The latch unit 420 activates the stop signal ADC_STOP to a logic high level by detecting the toggling of the second voltage DACOUT when the second enable signal ADC_EN_NEW is activated to a logic high level. Therefore, the number of the latches L1, L2, L3 and L4 and the pass gates PG1, PG2, PG3 and PG4 is determined according to how many times the second voltage DACOUT is toggled until the stop signal ADC_STOP is activated. That is, when the tracking operation of the tracking unit 200 is slow, it takes a long time to stabilize the second voltage DACOUT. Thus, the number of the latches L1, L2, L3 and L4 and the pass gates PG1, PG2, PG3 and PG4 increases. On the contrary, when the tracking operation of the tracking unit 200 is fast, it takes a short time to stabilize the second voltage DACOUT. Thus, the number of the latches L1, L2, L3 and L4 and the pass gates PG1, PG2, PG3 and PG4 decreases.

Transistors P1, P2, N1 and N2 disposed in a lower side of FIG. 6 are used to set an initial value when the second enable signal ADC_EN_NEW has a logic low level. The transistors P1, P2, N1 and N2 are all turned off, when the second enable signal ADC_EN_NEW is activated to a logic high level and the latch unit 420 begins to operate.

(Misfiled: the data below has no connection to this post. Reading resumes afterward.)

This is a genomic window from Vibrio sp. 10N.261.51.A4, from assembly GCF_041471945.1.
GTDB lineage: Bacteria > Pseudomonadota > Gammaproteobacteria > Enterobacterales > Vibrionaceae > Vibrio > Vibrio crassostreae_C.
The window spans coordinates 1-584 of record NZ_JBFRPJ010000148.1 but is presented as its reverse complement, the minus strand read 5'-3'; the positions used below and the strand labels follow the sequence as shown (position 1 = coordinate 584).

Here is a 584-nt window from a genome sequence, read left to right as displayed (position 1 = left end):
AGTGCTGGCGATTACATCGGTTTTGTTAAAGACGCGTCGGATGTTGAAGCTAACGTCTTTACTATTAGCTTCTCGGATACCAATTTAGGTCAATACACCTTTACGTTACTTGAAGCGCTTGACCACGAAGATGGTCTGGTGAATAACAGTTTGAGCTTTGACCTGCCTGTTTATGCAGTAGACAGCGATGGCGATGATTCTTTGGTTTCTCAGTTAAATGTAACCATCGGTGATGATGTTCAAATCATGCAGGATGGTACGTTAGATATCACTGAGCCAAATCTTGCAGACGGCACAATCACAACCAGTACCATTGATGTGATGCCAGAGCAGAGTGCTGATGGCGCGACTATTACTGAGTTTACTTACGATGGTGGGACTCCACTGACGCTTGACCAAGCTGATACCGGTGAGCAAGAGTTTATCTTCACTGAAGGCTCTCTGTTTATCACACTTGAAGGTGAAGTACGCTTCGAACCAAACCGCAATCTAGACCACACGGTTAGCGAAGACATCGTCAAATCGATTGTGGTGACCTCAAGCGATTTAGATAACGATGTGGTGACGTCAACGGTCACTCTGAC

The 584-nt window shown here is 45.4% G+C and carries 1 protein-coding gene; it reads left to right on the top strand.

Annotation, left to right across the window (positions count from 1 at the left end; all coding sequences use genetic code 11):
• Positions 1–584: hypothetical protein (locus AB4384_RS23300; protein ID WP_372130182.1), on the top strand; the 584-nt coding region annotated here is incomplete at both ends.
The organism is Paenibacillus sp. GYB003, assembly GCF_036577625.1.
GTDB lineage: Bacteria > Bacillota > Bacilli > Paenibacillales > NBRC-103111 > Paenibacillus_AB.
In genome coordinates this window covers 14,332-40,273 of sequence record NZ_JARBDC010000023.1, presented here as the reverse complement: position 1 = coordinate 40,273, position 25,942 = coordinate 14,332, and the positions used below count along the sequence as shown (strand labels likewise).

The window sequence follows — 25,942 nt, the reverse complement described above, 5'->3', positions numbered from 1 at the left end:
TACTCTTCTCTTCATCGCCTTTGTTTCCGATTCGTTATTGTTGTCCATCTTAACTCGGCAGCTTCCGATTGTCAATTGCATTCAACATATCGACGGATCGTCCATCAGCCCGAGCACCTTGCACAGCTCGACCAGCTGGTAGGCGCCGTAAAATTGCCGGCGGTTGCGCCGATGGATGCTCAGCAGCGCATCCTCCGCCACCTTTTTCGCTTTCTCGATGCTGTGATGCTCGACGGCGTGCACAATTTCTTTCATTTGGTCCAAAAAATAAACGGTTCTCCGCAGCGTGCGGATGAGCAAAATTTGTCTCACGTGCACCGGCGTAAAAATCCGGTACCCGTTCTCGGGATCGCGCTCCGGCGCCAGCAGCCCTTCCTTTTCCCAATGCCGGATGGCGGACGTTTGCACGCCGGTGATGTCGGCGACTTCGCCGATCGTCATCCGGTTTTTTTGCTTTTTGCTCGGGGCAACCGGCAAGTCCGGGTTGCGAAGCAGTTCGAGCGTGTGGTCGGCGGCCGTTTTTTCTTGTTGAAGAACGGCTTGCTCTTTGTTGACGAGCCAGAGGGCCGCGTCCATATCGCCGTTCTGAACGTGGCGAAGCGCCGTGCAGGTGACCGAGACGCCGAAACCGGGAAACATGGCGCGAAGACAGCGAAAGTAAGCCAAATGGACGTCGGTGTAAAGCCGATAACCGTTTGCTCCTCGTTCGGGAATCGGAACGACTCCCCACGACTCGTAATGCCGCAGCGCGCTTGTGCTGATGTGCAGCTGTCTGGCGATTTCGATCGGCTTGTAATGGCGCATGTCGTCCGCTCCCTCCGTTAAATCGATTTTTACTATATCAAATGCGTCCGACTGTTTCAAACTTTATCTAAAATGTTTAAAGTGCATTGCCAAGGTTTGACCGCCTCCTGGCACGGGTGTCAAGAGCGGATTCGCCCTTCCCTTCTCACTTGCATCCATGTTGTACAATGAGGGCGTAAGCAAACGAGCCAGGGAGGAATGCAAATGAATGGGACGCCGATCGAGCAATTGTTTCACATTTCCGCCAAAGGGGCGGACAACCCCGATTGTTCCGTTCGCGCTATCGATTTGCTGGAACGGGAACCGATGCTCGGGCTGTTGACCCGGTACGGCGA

FIG. 7 is a circuit diagram of the output unit 430 of the signal generator 400 shown in FIG. 4.

The output unit 430 includes first and second inverters I7 and I8, and first and second NAND gates NA2 and NA3.

The first inverter I7 inverts the first enable pulse ADC_EN_OLDP and the second inverter I8 inverts the stop signal ADC_STOP. The first and second NAND gates NA2 and NA3 form a set-reset (SR) latch configured to receive the inverted first enable pulse ADC_EN_OLDP and an inverted signal of the stop signal ADC_STOP.

Upon operation of the output unit 430, the first enable pulse ADC_EN_OLDP is inverted by an inverter I7 and then is input to the first NAND gate NA2. Therefore, when the first enable pulse ADC_EN_OLDP is a logic high level, the first enable pulse ADC_EN_OLDP of a logic low level is input to the NAND gate NA2. The first enable pulse ADC_EN_OLDP is latched by the first and second NAND gates NA2 and NA3 and the second enable signal ADC_EN_NEW of a logic high level is output through an output terminal of the first NAND gate NA2. In such a state, when the stop signal ADC_STOP of a logic high level is input, it is inverted by an inverter I8 and then is input to the second NAND gate NA3. That is, the stop signal ADC_STOP of a logic low level is input to the second NAND gate NA3. The stop signal ADC_STOP changes the output of the first NAND gate NA2 forming the SR latch together with the second NAND gate NA3. Consequently, the second enable signal ADC_EN_NEW changes to a logic low level.

That is, the output unit 430 outputs the second enable signal ADC_EN_NEW of a logic high level when the first enable signal ADC_EN_OLDP of a logic high level is input, and outputs the second enable signal ADC_EN_NEW of a logic low level from a time point when the stop signal ADC_STOP of a logic high level is input.